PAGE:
Carol V. Robinson

University of Oxford


Primary Section: 21, Biochemistry
Membership Type: International Member (elected 2017)

Biosketch

During her early research Carol developed and applied mass spectrometry to show how protein folding could be monitored in the presence of molecular chaperones. This research prompted her to find new ways to preserve mega Dalton complexes in the gas phase and led her to uncover the heterogeneity and dynamics of numerous multi protein complexes. In recent work she demonstrated the numerous roles played by lipids in regulating the structure and function of membrane protein assemblies. Her current interest is in uncovering the synergy of lipid and drug binding. With this information she is exploring new ways to characterize receptor-signaling complexes. Carol’s graduate education was completed whilst working full-time in industry. She was subsequently admitted to the University of Cambridge where she completed her PhD in two years. Following an eight-year career break, to begin raising her three children, she returned to research at Oxford. In 2001 she became the first female professor in Chemistry at the University of Cambridge, returning to Oxford in 2009 to take up the Chair of Dr. Lee’s Professor of Chemistry. She is President Elect of the Royal Society of Chemistry, a Fellow of the Royal Society London and a Fellow of the U.K. Academy of Medical Sciences.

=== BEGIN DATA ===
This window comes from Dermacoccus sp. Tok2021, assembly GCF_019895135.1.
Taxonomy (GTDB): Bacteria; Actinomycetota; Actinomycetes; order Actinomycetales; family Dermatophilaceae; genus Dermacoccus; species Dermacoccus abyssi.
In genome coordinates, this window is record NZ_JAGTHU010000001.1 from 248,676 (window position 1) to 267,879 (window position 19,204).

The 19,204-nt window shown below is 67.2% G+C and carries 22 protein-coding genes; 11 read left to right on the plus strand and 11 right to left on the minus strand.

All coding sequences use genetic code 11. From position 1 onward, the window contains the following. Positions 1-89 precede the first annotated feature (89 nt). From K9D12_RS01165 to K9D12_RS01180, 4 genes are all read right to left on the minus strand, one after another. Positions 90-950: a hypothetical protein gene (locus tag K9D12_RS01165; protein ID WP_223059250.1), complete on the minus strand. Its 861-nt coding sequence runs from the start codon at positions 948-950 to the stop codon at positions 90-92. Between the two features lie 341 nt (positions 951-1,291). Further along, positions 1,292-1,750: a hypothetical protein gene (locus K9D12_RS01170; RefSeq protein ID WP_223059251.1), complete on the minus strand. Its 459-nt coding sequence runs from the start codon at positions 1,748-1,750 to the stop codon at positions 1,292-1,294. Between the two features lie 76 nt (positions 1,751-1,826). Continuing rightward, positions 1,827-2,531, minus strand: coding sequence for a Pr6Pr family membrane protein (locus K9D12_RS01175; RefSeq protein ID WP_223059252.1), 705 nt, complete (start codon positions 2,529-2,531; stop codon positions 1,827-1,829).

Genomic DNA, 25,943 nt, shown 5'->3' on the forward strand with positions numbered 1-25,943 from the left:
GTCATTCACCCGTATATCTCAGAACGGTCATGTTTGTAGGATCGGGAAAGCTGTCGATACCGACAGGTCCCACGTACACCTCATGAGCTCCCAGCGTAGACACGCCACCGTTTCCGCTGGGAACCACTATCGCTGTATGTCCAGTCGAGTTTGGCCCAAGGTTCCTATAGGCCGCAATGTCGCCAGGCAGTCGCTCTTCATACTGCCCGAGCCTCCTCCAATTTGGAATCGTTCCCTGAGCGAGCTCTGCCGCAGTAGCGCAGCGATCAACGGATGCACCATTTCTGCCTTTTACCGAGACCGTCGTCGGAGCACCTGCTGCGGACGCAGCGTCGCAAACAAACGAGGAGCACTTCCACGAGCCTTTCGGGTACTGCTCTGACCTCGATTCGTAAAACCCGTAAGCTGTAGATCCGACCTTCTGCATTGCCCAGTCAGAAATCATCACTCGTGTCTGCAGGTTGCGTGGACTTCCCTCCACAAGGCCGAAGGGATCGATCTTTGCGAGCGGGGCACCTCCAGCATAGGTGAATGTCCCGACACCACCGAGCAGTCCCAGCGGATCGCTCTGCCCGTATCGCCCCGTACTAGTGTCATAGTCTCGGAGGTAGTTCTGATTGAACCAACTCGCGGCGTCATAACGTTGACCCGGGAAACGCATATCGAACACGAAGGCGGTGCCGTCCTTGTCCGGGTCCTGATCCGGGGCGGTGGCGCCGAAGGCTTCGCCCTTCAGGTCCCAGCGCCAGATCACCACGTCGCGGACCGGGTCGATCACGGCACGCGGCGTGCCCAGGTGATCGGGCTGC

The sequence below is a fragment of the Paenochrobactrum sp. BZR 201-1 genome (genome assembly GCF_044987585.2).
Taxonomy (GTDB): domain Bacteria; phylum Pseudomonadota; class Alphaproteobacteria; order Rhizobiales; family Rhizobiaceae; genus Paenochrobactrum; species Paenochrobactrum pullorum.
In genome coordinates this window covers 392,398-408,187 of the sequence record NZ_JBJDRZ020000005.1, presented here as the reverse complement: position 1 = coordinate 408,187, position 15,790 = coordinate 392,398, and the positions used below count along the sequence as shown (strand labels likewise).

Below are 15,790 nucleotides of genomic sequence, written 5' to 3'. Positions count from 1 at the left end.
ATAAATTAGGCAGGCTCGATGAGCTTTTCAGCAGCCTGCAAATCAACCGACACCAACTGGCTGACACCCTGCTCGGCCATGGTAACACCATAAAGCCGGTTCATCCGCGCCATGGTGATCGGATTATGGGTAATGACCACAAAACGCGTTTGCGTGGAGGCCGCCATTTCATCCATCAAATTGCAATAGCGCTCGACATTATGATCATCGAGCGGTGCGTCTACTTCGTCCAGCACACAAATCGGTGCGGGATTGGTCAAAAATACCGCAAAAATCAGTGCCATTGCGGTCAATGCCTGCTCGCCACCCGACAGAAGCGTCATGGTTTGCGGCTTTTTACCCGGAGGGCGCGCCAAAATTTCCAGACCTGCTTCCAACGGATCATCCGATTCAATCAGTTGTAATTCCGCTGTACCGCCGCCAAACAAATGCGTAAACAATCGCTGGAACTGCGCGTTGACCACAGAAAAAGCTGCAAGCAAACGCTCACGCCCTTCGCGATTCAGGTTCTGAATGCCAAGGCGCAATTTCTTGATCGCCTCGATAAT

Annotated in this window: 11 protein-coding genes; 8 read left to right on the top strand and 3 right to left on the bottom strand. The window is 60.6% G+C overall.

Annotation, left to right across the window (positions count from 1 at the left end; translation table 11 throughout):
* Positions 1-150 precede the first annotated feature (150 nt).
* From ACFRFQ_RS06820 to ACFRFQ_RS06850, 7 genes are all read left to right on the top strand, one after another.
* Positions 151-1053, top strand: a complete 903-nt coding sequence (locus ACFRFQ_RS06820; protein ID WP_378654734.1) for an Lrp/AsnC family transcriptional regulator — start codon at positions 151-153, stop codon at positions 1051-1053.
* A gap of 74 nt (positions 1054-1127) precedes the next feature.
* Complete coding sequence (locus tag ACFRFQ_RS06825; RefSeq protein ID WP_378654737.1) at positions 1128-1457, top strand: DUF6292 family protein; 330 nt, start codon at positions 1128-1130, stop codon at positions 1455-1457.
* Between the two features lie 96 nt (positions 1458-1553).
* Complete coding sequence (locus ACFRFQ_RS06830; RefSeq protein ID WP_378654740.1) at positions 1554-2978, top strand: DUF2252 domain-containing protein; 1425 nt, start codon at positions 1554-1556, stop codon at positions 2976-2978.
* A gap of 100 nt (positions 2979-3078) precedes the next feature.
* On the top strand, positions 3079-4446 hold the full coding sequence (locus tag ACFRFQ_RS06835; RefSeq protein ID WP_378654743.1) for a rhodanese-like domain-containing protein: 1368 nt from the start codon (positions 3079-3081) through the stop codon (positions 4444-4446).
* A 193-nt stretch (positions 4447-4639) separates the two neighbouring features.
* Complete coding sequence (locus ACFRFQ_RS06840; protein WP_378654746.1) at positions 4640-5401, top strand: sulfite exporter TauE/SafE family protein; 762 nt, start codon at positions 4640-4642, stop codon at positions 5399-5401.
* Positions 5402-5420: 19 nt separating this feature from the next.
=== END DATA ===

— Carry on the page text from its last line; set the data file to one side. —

Research Interests

Carol has had a long-term research interest in developing and applying mass spectrometry to structural biology. Her current recent focus is in uncovering the roles of small molecules in the structure and function of membrane proteins. To uncover these relationships she is developing a range of mass spectrometry tools that maintain protein lipid interactions as close as possible to their native bilayer environments. Using these approaches she and her team have discovered lipids that are involved in flippase reactions, in mediating drug binding and in dictating the oligomeric state of receptors and transporters. Her current research involves the study of G-protein coupled receptors and their downstream signaling partners. Capturing these receptors in the gas phase of the mass spectrometer has enabled her team to study the impact of drug binding on different kinases and on signaling cascades. Overall, therefore, her research is not only providing new insight into the role of lipids in stabilizing membrane protein complexes but is also playing an important part in drug discovery.

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